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MUSED Literary Magazine.

Charlotte and Beau

James Moore

I’m enjoying a good night’s sleep when a harsh ringing wakes me at 3:35 am. The phone is on Beau’s side of the bed so the caller is greeted with his groggy baritone. “Who’s this?” after a few seconds, he says, “She’s right here.” He sits up in the bed and nudges me with the receiver. “It’s for you.”

I sit up and take the phone. “Hello?”

The voice on the other end is young, shaky and strained. “Is this Charlotte?”


“Carmen Paulson gave me your number. She said you could help me. I got my kids out but I don’t know what to do. He’ll wake up any minute and find out we’re gone--”

“Whoa, slow down. Take a deep breath and tell me where you are.”

She takes a breath and continues at a slower pace. “It’s a gas station down the road from the house.”

“Do you have a car?”

“Yeah, yeah I took the car but Ty has his pick-up.”

“Okay, you’re doing great. Just listen carefully and I’ll give you directions to the safe house.” It takes a few minutes for me to explain how to get to the shelter and have her repeat it back to me. Satisfied that she understands, I give her some final instruction. “Okay, darlin’ head to the house right now. Don’t stop for anyone or anything. Got it?”

“I got it.”

“What’s your name, darlin’?”


“I’m gonna meet you there Crystal and everything’s gonna be alright.”

“Thank you Miss Charlotte.” She hangs up.

Beau was listening to every bit of my end of the conversation. The lamp on his side of the room comes to life as I swing my feet over the side of the bed and walk toward the closet. “I should be back in a couple of hours.”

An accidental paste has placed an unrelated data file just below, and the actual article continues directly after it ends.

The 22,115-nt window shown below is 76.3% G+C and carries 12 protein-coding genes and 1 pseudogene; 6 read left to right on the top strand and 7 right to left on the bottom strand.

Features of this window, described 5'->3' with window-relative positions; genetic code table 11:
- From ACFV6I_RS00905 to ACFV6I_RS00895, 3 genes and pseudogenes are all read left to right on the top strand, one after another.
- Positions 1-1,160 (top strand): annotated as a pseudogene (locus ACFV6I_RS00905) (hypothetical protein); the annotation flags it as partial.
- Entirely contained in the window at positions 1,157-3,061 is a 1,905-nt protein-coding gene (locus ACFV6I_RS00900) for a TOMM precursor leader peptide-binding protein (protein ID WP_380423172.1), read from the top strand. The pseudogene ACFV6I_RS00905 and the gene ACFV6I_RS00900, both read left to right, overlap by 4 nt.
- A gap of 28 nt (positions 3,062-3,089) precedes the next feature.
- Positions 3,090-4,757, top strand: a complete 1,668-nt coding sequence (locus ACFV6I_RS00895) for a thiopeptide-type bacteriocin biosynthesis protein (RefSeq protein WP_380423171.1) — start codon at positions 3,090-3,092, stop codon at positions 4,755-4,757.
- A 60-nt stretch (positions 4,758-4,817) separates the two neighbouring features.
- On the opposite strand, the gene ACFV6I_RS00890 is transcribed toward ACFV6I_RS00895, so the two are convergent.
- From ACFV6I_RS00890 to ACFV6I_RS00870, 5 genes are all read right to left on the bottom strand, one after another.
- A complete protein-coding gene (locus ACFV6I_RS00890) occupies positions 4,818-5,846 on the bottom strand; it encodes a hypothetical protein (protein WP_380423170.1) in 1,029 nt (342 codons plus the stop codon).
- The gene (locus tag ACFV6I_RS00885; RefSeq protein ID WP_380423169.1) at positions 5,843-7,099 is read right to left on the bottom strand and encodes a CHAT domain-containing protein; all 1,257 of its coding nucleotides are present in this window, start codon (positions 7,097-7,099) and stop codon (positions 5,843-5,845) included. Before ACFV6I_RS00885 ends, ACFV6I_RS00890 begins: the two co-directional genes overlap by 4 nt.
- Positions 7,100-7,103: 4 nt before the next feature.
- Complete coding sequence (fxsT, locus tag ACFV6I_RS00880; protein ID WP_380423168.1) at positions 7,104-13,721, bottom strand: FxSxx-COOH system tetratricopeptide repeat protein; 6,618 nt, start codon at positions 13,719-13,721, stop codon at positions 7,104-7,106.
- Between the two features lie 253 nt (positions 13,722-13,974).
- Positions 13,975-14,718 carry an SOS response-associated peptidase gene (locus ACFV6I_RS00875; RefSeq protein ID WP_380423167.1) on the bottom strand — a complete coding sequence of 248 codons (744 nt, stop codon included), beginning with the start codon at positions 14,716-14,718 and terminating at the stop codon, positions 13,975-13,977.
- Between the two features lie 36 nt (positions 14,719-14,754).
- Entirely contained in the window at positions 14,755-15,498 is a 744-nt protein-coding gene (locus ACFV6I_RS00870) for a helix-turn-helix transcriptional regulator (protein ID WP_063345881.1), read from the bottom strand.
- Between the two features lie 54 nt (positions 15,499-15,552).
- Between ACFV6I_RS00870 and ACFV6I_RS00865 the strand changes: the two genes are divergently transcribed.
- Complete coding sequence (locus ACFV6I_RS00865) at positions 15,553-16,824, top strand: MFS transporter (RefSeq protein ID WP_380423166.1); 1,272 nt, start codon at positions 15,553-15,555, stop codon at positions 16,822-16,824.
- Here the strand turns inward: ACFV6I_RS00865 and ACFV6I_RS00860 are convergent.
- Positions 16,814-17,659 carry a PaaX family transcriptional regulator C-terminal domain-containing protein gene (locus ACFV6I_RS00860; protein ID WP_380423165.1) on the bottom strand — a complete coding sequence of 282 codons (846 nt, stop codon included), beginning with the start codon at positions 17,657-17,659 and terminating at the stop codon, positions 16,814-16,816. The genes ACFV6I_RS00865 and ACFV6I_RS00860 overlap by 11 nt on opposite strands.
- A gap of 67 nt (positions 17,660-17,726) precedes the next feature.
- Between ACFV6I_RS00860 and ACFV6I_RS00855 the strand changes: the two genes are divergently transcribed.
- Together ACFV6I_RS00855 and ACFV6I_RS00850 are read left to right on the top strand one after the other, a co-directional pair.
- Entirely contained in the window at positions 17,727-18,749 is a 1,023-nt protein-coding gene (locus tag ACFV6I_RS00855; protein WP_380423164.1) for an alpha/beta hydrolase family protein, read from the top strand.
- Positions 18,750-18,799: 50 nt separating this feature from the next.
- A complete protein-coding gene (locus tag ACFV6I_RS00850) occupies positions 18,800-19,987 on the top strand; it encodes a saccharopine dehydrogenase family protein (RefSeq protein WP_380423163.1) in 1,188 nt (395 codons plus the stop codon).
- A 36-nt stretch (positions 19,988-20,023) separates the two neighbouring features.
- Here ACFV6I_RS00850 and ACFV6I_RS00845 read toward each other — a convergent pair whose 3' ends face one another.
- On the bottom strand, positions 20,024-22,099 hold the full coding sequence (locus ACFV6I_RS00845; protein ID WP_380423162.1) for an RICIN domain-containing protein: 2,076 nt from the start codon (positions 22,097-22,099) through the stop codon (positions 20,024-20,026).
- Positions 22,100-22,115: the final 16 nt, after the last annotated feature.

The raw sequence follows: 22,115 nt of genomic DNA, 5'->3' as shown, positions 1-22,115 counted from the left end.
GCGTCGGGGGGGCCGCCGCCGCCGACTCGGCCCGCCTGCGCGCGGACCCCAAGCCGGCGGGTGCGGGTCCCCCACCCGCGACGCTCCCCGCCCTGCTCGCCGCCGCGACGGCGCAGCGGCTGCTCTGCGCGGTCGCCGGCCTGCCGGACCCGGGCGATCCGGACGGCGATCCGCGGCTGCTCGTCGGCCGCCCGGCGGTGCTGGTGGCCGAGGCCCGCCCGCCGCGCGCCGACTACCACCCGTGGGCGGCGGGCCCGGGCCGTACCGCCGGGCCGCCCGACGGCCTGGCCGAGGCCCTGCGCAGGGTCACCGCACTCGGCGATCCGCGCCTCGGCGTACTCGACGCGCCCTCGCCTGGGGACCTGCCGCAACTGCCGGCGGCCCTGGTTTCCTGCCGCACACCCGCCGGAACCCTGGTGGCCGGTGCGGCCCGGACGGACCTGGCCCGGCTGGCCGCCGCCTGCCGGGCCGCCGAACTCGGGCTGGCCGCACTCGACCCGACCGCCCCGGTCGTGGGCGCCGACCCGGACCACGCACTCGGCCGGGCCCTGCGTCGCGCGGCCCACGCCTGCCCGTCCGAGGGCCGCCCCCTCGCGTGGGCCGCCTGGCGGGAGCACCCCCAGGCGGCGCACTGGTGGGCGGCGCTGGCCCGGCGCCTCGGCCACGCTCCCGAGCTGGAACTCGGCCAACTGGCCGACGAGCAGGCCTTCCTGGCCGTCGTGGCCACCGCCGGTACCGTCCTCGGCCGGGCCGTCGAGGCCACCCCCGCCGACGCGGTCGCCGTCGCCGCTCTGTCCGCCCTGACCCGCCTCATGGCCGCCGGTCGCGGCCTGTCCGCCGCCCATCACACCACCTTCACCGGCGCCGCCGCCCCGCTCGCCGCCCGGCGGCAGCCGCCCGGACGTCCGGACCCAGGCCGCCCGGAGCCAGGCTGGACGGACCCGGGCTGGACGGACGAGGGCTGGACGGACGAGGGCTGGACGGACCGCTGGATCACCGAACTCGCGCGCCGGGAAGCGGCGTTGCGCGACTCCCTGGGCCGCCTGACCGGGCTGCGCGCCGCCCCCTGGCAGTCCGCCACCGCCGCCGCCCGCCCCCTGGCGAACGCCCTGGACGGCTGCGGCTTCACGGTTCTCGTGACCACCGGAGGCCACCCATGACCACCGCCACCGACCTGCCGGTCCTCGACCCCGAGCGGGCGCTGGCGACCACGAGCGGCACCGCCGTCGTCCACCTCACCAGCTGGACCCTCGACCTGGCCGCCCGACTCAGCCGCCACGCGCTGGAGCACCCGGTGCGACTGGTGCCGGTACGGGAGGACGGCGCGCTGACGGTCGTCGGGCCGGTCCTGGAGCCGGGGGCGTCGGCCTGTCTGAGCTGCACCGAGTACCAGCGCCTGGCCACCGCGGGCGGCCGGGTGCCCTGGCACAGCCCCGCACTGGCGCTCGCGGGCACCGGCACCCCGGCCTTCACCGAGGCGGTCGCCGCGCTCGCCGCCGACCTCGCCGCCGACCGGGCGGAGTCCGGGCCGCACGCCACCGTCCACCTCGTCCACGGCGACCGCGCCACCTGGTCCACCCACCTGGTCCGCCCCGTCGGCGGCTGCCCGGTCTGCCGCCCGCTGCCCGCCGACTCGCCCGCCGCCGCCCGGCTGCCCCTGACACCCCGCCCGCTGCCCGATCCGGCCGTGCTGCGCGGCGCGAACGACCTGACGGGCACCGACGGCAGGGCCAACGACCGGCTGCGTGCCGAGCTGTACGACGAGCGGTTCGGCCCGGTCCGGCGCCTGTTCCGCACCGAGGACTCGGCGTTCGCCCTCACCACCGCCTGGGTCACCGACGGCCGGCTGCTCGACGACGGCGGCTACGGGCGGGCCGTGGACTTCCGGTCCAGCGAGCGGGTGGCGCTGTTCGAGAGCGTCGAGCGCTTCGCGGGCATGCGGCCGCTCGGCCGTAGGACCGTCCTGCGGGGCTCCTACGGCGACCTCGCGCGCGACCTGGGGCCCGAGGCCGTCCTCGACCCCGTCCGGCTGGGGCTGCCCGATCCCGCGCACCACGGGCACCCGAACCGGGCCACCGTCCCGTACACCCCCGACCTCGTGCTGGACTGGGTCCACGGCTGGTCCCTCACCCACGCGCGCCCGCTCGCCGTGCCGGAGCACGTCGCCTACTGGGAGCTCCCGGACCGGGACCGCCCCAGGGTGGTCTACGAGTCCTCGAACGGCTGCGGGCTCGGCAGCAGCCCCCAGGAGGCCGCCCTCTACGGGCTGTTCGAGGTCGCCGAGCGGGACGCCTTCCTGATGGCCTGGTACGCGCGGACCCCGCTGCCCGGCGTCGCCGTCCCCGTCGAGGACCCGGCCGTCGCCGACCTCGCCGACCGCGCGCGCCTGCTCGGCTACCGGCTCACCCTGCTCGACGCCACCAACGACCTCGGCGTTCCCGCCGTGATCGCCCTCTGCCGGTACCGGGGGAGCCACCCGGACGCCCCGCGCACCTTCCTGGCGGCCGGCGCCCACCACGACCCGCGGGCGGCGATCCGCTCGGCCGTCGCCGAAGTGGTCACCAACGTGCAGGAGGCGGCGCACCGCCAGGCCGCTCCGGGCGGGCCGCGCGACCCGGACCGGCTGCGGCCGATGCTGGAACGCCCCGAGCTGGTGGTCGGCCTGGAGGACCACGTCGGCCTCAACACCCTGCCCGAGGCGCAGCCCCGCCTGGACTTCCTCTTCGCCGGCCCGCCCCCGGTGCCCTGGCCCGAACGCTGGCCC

“The hell you say. We’ll be back in a couple of hours.”

“Beau, I’ve done this before.”

“Not in the middle of the night you haven’t.”

“It’s a women’s shelter Beau. No men allowed.”

“I won’t be going in the shelter, but I will be driving you and waiting in the car. That’s all.”

Beau’s “That’s all” means whatever conversation we’re having is over. He hardly ever says it, but when he does, he means it. We both scramble for clothes and in five minutes we’re on the road heading to the shelter. I study Beau’s face as he’s driving and I notice that clinch in his jaw that means he’s turning something over in his mind. He’s been working that jaw a lot lately and I’ve been meaning to start a conversation about it. Since we’ve got a twenty-minute car ride ahead of us, there’s no time like the present.

“What’re you thinking about?”

“Not now.”

“Yes, now. You’ve had this underlying pissyness about you for months and I think I know what it is.”

He spares me a glance and then looks back at the road. “Really? Okay then, why don’t you tell me and then we’ll both know.”